constitution of india

The past few weeks have seen turmoil and political upheavals across the country, with certain acts and laws being called out for being unconstitutional by the citizens of India. At such a time, it becomes imperative for us, as Indian citizens, to understand what the Indian Constitution entails.

The Constitution is not just a book of rules to be followed, rather, it is a book of ideas, duties, promises and rules written for the people of India and agreed upon by the people of India to reinforce justice and equality amongst all the citizens of the new free nation.

If you’re intimidated by the idea of reading and understanding the Constitution to know your rights, you’re not alone! Republic Day, the day the Constitution came into effect formally, is around the corner, and this list of books will help you acquaint yourself with the Constitution in theory as well as its practical implementation.


Constitution Of India? What’s That?

A good way to start is from the very beginning. To gain insight into the history of the Constitution, read India′s Founding Moment – The Constitution Of A Most Surprising Democracy by Madhav Khosla. It probes the success of the founding fathers of the Constitution, which, in his opinion, rests on the creation of self-sufficient politics. The Transformative Constitution: A Radical Biography In Nine Acts by Gautam Bhatia, published in 2019, looks at the Constitution’s role in elevating the status of the people of India from that of subjects during the pre-independence era to that of citizens. It examines whether the Constitution has successfully rid itself of colonial era laws and constructed its own, or if we’re still ‘subjects’.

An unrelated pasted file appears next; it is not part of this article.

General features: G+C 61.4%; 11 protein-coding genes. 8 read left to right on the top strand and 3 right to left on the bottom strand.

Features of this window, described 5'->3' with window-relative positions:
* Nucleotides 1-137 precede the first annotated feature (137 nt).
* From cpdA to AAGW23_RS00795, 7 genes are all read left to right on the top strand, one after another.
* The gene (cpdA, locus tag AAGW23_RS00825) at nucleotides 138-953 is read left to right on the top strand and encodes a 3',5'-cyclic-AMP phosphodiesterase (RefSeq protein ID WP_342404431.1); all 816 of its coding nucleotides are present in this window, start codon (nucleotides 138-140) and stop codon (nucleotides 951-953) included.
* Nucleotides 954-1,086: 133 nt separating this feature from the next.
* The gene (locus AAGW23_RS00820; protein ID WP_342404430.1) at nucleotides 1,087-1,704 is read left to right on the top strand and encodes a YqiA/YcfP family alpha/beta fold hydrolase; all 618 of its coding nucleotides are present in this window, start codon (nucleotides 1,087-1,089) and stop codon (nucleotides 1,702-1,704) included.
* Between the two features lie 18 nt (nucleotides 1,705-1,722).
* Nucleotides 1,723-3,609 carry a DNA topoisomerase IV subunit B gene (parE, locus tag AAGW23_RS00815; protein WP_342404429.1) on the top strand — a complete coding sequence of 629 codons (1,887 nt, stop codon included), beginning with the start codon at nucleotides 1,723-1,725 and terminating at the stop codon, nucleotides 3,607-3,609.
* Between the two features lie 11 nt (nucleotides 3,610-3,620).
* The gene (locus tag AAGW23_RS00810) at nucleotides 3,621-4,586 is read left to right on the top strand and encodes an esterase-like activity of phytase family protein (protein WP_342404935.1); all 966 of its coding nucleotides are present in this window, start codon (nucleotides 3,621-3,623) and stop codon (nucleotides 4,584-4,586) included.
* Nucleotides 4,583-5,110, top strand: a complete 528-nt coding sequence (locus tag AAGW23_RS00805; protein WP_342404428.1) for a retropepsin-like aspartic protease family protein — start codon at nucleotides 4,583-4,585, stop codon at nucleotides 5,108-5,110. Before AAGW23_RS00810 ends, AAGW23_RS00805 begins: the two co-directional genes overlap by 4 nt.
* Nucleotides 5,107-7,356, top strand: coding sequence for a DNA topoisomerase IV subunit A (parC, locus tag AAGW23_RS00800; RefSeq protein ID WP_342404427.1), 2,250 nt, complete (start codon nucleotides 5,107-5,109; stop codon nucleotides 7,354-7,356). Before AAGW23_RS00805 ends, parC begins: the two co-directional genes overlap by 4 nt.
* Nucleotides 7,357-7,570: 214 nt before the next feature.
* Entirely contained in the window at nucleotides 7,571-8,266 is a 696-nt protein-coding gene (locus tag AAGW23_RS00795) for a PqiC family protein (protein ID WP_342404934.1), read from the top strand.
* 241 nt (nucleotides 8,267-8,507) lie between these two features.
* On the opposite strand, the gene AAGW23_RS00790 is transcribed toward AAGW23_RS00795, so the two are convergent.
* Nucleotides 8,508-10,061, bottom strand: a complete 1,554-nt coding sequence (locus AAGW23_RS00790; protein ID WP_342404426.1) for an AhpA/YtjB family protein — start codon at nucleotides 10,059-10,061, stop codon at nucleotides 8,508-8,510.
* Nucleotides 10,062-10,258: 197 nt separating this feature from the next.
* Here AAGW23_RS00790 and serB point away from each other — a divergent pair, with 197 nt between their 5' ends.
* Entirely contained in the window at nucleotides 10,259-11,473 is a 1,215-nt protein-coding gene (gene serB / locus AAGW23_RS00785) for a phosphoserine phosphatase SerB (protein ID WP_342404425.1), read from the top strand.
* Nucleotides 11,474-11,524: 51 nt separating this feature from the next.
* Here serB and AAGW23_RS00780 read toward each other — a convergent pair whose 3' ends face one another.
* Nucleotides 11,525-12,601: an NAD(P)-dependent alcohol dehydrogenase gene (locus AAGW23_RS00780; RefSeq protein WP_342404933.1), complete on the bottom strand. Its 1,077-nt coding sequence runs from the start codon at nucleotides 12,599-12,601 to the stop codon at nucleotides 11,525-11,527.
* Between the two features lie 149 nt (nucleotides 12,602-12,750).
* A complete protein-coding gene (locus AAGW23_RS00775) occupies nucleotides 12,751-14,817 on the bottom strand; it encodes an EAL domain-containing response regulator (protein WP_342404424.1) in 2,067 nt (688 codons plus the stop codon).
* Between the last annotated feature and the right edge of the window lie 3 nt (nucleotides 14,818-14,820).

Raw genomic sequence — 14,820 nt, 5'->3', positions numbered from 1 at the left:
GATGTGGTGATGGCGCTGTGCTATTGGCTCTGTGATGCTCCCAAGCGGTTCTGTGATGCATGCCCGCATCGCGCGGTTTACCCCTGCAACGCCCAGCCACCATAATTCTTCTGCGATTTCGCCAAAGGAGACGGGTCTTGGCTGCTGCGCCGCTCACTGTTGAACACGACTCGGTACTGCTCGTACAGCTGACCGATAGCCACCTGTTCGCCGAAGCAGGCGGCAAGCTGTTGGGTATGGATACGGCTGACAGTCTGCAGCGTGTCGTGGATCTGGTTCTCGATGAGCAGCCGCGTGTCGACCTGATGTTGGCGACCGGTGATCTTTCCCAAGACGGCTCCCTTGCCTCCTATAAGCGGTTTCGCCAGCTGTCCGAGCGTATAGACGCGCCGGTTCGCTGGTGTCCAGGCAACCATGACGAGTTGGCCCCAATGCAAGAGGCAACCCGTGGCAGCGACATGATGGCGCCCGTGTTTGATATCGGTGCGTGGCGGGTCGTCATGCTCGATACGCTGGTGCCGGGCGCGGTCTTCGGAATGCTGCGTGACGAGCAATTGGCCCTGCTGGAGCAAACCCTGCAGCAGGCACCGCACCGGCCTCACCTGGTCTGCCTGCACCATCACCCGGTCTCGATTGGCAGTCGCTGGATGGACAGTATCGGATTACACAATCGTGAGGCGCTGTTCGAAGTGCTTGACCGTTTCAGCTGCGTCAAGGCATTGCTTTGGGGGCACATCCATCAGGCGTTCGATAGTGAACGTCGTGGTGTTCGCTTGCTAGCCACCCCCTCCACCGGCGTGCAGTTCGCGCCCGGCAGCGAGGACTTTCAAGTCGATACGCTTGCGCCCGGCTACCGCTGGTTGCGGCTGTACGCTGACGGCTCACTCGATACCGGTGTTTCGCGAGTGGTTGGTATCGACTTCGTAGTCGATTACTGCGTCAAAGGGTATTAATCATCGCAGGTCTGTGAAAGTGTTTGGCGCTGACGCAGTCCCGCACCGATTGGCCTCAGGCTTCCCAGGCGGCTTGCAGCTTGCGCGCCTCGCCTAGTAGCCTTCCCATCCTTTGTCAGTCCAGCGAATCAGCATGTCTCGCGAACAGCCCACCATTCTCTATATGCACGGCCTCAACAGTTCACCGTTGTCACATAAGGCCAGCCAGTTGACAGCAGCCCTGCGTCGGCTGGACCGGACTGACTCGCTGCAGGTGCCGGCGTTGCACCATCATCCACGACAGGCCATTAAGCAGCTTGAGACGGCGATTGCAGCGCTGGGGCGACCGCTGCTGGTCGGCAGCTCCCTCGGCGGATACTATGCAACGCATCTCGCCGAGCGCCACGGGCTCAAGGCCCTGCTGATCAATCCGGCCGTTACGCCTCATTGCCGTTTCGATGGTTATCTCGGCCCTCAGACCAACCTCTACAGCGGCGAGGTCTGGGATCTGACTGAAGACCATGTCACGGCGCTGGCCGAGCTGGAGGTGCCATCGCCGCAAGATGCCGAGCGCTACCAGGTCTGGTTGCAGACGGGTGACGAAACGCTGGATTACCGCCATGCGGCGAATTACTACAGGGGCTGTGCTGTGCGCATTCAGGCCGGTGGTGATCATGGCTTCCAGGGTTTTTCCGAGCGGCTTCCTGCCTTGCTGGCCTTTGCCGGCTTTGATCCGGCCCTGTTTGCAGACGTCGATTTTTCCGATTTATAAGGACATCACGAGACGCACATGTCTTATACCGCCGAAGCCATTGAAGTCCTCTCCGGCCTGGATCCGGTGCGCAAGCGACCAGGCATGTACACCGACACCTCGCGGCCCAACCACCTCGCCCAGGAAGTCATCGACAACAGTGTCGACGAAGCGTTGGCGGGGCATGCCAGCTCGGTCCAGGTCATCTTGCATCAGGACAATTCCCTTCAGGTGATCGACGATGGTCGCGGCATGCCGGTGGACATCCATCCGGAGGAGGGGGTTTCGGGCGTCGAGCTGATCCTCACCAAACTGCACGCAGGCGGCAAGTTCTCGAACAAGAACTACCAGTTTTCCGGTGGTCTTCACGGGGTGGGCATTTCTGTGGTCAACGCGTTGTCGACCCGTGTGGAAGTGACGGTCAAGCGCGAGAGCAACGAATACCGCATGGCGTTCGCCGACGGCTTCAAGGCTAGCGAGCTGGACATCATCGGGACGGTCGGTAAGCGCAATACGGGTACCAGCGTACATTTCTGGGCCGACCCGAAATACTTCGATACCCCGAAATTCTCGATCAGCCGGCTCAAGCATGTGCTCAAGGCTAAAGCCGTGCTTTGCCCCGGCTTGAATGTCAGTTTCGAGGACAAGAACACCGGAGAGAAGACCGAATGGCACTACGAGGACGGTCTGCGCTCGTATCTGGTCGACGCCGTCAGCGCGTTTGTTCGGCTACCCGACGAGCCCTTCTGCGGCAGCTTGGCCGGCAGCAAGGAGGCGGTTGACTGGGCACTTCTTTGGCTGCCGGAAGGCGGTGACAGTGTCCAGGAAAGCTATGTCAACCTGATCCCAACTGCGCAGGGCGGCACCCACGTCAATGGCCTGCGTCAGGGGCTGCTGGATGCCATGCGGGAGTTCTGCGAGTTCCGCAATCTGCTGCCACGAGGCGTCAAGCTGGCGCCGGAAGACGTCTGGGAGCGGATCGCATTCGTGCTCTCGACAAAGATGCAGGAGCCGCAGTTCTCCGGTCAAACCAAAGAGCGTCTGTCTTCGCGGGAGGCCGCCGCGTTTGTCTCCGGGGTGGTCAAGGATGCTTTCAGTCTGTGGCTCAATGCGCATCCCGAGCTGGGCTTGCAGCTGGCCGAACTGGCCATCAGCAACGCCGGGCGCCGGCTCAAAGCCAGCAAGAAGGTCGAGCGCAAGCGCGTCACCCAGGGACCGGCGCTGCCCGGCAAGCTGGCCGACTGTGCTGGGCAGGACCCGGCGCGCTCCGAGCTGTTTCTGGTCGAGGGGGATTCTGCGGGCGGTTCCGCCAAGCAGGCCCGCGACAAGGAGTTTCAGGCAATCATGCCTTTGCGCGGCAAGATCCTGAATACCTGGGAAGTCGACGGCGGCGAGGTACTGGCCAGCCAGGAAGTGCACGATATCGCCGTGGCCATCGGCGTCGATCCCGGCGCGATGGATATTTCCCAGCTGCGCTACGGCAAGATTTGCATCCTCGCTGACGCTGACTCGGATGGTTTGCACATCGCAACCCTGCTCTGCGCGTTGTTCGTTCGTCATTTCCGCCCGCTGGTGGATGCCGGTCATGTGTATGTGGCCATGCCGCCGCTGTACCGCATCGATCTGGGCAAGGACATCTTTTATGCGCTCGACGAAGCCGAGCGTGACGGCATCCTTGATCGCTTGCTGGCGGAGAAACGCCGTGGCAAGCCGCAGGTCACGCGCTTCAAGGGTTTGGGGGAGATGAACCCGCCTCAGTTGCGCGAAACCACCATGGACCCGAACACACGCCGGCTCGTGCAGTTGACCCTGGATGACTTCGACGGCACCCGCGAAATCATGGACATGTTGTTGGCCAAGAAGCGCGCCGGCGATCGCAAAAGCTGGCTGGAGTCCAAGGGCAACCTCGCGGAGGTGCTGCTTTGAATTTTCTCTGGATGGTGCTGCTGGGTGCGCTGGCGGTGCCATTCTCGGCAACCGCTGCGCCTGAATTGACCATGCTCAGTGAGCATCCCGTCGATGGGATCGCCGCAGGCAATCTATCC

Look forward to Ambedkar’s Preamble: A Secret History Of The Constitution Of India that releases on February 1, 2020. Written by Aakash Singh Rathore, it traces the building blocks of the Constitution of India and recognises the monumental contribution of Dr B.R. Ambedkar.


Staying Alive – The Right To Life

At the heart of the Constitution, and the most fundamental of all, is the right to life and personal liberty. This includes rights that have been recognised as necessary to live a good quality life, such as the right to live with human dignity, right to livelihood, right to health, right to pollution-free air, etc.

Widows Of Vidarbha: Making Of Shadows by Kota Neelima highlights not only how farmer suicides are reflective of the neglect of agriculture by the state, but also how, after their deaths, their widows continue to remain invisible to their families, the community, and most importantly, the state. The right to life also includes the right to privacy, which was a highly contested issue with the introduction of the Aadhaar project. N.S. Ramnath in The Aadhaar Effect: Why The World’s Largest Identity Project Matters raises questions about the double-edged nature of the project.